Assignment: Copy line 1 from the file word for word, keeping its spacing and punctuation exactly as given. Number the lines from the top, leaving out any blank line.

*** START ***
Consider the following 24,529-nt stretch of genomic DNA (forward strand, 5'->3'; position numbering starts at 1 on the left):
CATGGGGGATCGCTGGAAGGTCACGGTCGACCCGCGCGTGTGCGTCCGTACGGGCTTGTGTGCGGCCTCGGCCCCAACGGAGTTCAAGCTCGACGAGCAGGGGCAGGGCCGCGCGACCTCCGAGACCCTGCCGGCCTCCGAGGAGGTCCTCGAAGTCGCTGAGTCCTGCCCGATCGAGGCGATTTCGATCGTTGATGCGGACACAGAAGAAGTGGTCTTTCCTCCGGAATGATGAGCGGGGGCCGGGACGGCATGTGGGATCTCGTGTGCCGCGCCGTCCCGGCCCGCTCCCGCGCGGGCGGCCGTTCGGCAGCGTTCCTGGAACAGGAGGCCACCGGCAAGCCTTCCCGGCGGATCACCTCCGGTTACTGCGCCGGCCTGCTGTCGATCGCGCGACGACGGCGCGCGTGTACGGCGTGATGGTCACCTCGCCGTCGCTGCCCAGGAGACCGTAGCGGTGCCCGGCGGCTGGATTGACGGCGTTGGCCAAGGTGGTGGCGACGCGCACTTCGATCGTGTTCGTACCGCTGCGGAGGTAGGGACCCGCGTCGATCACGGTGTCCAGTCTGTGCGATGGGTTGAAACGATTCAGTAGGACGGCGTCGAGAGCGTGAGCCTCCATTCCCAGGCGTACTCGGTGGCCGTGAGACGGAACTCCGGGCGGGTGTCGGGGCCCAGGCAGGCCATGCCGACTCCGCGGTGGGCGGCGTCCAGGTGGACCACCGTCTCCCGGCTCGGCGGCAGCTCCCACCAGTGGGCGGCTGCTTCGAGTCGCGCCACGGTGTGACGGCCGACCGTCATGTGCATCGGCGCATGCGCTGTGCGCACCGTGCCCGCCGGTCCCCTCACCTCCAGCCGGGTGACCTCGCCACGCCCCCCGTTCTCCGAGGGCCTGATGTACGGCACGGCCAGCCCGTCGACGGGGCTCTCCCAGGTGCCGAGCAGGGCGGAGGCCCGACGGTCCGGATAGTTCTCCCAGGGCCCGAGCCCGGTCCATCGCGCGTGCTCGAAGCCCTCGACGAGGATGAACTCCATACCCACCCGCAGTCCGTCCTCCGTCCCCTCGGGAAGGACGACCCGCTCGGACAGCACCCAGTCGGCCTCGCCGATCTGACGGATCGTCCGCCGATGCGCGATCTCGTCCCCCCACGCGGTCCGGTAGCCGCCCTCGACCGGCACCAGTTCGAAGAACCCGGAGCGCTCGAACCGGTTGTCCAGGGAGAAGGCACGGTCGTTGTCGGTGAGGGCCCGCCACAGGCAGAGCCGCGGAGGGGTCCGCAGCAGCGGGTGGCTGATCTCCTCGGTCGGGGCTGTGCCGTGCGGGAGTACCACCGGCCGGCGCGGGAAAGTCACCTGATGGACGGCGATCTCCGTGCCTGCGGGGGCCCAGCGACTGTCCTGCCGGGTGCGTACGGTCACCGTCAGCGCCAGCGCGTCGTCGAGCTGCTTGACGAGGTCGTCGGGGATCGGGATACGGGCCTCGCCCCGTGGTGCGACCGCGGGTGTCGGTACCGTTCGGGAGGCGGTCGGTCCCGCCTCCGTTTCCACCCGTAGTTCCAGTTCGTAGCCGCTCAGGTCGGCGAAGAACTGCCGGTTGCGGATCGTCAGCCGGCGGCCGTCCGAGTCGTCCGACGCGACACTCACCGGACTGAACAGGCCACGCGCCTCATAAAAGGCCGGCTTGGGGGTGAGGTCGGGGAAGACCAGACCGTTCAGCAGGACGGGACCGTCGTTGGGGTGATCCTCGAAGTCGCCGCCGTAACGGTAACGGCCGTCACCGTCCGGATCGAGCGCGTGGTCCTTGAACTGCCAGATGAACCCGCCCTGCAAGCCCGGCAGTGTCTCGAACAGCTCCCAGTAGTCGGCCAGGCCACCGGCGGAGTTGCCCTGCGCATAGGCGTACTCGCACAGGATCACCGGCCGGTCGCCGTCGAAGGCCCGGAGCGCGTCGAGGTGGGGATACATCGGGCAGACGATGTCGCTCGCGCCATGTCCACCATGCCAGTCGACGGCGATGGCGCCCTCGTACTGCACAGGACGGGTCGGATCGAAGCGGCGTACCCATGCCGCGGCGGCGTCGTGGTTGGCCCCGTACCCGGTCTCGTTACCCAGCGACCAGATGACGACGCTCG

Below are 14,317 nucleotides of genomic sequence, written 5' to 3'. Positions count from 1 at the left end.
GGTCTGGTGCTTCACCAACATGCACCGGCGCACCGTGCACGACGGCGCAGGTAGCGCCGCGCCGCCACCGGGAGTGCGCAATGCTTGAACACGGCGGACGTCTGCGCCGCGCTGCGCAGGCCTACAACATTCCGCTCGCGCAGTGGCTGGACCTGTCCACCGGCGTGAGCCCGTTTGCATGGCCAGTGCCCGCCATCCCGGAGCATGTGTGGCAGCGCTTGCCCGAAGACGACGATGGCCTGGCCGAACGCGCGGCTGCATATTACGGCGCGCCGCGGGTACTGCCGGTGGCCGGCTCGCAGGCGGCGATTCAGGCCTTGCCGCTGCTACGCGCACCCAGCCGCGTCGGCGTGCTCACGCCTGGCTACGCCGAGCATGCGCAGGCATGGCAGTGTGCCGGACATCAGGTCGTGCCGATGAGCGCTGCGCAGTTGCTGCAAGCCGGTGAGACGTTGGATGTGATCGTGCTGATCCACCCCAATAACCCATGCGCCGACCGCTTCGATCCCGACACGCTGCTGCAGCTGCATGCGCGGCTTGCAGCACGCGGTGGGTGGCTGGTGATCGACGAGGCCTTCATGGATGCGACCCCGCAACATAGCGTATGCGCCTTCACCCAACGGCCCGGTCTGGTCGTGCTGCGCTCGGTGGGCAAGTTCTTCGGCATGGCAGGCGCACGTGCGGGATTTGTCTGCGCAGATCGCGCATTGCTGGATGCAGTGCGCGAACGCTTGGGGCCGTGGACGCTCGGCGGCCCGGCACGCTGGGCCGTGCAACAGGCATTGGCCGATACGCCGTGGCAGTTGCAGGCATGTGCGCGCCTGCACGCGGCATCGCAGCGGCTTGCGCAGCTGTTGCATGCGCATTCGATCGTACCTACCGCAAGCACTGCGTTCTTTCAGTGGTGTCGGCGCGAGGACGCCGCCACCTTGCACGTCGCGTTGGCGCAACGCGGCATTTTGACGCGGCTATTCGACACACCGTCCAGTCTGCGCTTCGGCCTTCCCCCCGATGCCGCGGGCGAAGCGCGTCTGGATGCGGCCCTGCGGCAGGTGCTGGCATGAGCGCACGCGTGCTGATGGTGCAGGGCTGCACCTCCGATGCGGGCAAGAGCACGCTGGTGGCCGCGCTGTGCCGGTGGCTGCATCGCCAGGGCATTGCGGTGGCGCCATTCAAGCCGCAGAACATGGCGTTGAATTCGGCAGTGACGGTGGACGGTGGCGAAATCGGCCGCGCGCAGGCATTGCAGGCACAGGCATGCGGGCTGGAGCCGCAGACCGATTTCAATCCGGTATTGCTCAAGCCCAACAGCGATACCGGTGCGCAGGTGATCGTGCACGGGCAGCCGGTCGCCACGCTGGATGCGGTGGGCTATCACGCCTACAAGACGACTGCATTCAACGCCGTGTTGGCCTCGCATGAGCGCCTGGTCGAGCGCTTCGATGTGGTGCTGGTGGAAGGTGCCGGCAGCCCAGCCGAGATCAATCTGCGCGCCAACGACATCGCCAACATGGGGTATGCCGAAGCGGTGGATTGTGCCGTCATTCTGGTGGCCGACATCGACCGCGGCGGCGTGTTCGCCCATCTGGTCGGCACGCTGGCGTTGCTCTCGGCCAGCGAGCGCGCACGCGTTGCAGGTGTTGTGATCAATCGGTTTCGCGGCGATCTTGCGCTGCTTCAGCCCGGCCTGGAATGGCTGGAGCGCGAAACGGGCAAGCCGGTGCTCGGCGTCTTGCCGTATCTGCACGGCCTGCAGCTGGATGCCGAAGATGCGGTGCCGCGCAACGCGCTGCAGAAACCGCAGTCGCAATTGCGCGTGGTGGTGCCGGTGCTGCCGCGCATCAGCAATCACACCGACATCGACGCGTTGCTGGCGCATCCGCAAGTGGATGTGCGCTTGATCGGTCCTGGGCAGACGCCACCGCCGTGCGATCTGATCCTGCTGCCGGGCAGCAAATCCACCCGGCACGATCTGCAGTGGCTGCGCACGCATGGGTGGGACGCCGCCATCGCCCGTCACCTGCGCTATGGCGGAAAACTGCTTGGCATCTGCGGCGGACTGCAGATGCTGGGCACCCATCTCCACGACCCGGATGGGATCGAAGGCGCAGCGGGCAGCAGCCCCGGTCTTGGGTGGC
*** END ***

Consider the following 24,529-nt stretch of genomic DNA (forward strand, 5'->3'; position numbering starts at 1 on the left):